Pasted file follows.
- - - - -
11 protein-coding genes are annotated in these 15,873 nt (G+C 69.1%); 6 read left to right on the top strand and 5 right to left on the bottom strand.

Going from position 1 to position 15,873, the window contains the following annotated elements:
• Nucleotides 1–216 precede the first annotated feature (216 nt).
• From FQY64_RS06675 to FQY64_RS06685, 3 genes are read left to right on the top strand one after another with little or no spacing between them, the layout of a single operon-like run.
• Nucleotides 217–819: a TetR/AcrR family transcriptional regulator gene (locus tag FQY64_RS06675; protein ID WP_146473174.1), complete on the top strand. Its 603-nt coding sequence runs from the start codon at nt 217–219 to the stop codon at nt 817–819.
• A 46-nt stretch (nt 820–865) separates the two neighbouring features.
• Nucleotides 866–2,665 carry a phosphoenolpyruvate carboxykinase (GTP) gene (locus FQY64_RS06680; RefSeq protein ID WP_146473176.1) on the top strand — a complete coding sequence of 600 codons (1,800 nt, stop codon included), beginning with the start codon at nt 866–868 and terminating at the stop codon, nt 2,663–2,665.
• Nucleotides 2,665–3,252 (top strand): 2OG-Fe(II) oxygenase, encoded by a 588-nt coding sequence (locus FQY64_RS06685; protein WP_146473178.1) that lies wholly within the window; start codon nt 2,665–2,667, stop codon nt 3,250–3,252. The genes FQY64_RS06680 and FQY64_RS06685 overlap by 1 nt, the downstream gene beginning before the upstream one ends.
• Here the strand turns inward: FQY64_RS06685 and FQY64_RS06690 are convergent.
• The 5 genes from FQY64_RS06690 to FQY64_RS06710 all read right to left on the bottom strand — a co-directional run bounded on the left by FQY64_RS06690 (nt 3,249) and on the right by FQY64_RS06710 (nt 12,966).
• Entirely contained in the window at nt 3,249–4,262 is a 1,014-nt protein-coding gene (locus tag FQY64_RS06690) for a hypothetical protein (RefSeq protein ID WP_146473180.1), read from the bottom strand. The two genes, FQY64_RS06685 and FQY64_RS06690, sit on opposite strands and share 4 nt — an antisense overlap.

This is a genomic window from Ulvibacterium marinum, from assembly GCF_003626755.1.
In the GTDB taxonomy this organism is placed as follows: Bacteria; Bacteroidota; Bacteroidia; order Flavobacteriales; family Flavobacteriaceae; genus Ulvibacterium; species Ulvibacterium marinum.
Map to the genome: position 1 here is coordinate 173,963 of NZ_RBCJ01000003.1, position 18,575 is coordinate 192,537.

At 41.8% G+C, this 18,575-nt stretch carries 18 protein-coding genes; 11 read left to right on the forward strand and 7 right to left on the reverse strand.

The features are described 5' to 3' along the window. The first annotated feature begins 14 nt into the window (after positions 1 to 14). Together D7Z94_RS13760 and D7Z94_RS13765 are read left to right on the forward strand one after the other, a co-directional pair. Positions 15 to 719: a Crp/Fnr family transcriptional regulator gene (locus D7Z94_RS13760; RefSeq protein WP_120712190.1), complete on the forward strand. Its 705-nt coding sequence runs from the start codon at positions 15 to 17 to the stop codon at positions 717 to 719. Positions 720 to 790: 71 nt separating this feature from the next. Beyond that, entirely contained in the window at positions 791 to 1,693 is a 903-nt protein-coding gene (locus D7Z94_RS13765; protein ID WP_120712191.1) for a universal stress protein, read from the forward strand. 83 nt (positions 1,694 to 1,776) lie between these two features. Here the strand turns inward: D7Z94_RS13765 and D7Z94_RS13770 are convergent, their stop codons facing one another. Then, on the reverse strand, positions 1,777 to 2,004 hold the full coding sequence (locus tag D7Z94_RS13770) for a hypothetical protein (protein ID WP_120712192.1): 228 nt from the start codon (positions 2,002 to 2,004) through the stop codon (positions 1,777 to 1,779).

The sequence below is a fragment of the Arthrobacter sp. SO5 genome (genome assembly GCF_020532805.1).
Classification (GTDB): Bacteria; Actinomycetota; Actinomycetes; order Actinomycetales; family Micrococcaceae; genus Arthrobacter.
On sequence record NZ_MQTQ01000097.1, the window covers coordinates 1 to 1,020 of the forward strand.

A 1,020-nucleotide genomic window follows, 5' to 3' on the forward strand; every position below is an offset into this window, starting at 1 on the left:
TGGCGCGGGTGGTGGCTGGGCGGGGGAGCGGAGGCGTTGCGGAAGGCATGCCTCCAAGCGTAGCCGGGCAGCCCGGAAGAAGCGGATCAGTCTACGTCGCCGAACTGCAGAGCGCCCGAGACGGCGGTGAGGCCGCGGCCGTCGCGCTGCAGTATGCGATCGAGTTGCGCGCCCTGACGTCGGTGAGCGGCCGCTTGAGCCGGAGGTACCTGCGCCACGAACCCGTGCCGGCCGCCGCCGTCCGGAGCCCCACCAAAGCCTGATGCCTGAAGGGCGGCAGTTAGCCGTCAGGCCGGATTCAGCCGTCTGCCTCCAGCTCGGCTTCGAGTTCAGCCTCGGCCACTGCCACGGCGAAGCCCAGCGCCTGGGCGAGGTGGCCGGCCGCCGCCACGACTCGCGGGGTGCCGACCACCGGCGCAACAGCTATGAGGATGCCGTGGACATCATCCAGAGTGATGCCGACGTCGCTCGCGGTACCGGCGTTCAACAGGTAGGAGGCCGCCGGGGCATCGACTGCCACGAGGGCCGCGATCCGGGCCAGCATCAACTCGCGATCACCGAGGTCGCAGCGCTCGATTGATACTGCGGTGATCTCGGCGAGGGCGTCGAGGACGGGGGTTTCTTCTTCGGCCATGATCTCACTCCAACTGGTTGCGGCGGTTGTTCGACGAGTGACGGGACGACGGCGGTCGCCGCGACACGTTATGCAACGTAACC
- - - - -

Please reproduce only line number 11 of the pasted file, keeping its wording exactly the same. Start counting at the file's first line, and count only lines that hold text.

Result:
• Entirely contained in the window at nt 3,249–4,262 is a 1,014-nt protein-coding gene (locus tag FQY64_RS06690) for a hypothetical protein (RefSeq protein ID WP_146473180.1), read from the bottom strand. The two genes, FQY64_RS06685 and FQY64_RS06690, sit on opposite strands and share 4 nt — an antisense overlap.